What Are The Best Positions To Sleep In While Pregnant?

Sleeping well during pregnancy can be a challenge due to many factors. In fact, SleepFoundation.org reports that 50% of pregnant women struggle to get a decent night's rest. Healthline points out that some of the common causes of pregnancy-related insomnia include morning sickness symptoms, which don't just take place in the morning, restless legs, heartburn, and the increased need to use the bathroom. Additionally, pregnancy can be a time full of anxieties around the developing fetus, the upcoming birth, the transition to parenthood, and much more. The racing thoughts definitely put a damper on sleep.

Another issue that comes up during pregnancy surrounds how to position the body during sleep. If you're currently pregnant, you may have heard the warning that sleeping on your back is a big no-no once you hit the middle of the second trimester or around 20 weeks, as per Cleveland Clinic. There's an important reason for this, which OB-GYN Salena Zanotti explains has to do with the inferior vena cava — a large vein that runs right down your back and brings deoxygenated blood back to the heart. "So the thought is if you have anything large that's pushing against the blood flow return, you'll have less blood flow to your heart," Dr. Zanotti states, adding, "That means you'll have less blood flow to yourself and the baby."

So if sleeping on your back is out, what positions are not only safe to sleep in but will also optimize your chances for decent shut-eye?

Try these positions for a good night's rest

Logically, back sleeping is frowned upon and stomach sleeping is also not ideal because the extended abdomen makes this position incredibly uncomfortable later on in pregnancy, per Medical News Today. So you're left with sleeping on your side during pregnancy, according to the American Pregnancy Association. This works out for the best because side-sleeping is the ideal position for blood flow throughout the body, which not only provides your growing baby with the oxygen and nutrients they need to develop properly, but it also reduces any swelling and varicose veins that tend to occur during pregnancy.

For even better circulation, it's best to sleep on your left side with your knees bent and a pillow both under your belly and between your legs for added support. Nowadays, you can also find specially designed pregnancy pillows in various shapes and sizes for optimal support as you sleep, as per What to Expect.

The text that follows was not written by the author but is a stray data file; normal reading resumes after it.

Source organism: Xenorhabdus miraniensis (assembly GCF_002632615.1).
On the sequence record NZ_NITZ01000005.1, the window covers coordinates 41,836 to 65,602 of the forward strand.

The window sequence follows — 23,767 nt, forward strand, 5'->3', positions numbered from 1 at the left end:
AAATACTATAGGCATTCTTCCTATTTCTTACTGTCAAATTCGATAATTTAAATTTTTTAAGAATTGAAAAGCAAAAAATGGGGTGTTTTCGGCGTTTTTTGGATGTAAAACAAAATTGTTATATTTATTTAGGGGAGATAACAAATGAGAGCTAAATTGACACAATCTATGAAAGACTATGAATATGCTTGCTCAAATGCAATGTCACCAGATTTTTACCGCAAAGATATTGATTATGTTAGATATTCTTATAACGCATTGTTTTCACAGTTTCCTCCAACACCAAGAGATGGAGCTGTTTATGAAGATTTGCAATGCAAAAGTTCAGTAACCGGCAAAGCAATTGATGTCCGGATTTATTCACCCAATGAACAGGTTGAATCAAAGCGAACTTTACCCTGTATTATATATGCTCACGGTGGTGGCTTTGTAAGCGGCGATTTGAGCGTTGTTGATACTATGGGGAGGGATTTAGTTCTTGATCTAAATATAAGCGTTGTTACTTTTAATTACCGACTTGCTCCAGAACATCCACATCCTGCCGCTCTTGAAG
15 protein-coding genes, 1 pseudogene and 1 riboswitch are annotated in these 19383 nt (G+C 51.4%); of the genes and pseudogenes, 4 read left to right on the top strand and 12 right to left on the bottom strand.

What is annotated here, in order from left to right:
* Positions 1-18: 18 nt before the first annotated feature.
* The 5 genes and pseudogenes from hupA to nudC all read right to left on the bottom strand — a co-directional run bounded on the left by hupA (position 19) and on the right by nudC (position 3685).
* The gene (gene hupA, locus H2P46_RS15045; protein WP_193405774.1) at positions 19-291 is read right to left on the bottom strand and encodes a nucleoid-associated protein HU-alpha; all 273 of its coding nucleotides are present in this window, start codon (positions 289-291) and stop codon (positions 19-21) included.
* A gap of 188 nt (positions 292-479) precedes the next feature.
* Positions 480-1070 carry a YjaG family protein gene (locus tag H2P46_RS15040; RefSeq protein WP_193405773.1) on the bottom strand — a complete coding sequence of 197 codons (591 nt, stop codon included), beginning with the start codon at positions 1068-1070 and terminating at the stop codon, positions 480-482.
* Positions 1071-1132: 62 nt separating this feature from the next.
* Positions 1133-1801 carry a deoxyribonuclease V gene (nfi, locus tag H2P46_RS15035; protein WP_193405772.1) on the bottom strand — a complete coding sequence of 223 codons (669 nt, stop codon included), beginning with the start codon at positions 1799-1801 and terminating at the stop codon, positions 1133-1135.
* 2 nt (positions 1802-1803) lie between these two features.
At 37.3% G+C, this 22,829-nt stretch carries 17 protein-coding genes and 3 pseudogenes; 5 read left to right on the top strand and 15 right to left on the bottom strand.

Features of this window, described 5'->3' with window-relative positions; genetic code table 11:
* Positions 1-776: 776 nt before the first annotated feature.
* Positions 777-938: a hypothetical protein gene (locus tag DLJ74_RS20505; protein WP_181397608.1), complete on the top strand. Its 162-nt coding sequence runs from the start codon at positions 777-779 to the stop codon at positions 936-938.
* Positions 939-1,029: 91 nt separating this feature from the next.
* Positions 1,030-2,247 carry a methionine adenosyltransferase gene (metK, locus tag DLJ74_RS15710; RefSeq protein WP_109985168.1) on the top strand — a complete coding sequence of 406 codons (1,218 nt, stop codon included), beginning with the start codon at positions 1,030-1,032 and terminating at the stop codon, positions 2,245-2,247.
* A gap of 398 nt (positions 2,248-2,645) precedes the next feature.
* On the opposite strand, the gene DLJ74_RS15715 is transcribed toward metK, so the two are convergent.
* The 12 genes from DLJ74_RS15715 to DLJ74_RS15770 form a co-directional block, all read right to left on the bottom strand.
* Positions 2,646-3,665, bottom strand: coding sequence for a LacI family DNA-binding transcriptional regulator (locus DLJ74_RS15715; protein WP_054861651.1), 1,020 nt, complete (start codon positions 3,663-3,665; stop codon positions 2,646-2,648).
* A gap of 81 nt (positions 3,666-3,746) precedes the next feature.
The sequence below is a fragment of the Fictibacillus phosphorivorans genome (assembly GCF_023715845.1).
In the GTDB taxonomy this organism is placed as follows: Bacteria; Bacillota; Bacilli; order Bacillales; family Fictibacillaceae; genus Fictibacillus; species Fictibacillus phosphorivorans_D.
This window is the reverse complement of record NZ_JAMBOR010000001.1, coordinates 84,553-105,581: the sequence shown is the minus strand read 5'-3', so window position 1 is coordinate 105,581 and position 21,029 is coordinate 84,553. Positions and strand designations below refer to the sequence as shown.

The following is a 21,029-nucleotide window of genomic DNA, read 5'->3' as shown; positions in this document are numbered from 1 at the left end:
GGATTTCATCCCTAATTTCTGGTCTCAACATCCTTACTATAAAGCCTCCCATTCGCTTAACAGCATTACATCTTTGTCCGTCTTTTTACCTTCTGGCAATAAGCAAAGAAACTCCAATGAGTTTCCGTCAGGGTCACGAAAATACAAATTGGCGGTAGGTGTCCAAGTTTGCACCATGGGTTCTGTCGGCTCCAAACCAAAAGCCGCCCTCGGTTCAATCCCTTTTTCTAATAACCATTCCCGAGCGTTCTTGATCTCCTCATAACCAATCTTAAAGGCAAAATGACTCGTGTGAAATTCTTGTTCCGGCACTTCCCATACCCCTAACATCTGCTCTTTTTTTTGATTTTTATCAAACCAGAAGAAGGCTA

As well, you may need to adjust your sleeping position depending on the symptoms you're experiencing at any given point during the pregnancy. For example, the NHS advises anyone suffering from heartburn, another common symptom of pregnancy, to sleep with the head and shoulders slightly raised to prevent food and stomach acid from coming back up. Keeping yourself in a semi-upright position with the creative use of pillows is also a great solution if you're dealing with shortness of breath (via the American Pregnancy Association).

How to maximize your quality of sleep when pregnant

In addition to ensuring you're sleeping in the right position for your stage of pregnancy and any symptoms you may be experiencing, there are plenty of other ways to keep that pregnancy insomnia at bay. Healthline encourages pregnant individuals to focus on cultivating good sleep habits, including a regular routine, to help with this problem. Prior to hitting the sack, ensure you're giving yourself enough time to unwind from the day and engage in a relaxing activity that doesn't involve screens. This is because research has shown that the blue light from electronic devices interferes with the brain's ability to produce melatonin, an important-sleep inducing hormone, as per WebMD.

The American Pregnancy Association suggests a warm bath or shower and a pre-bed massage as optimal relaxation techniques to prepare your brain and body for sleep. Reading a book before bed can also help nudge you into dreamland. In fact, a 2021 study found that when participants read before going to sleep, 42% of them reported improved sleep. This could be due to the stress-relieving effect of reading, explains WebMD.

The NHS adds that avoiding caffeine too late in the day is good practice for ensuring your body winds down in time for bed. Finally, if you feel up for it and have been cleared by your doctor, fitting in some pregnancy-approved exercise during the day can also go a long way in preventing sleep disturbances, according to a 2018 study.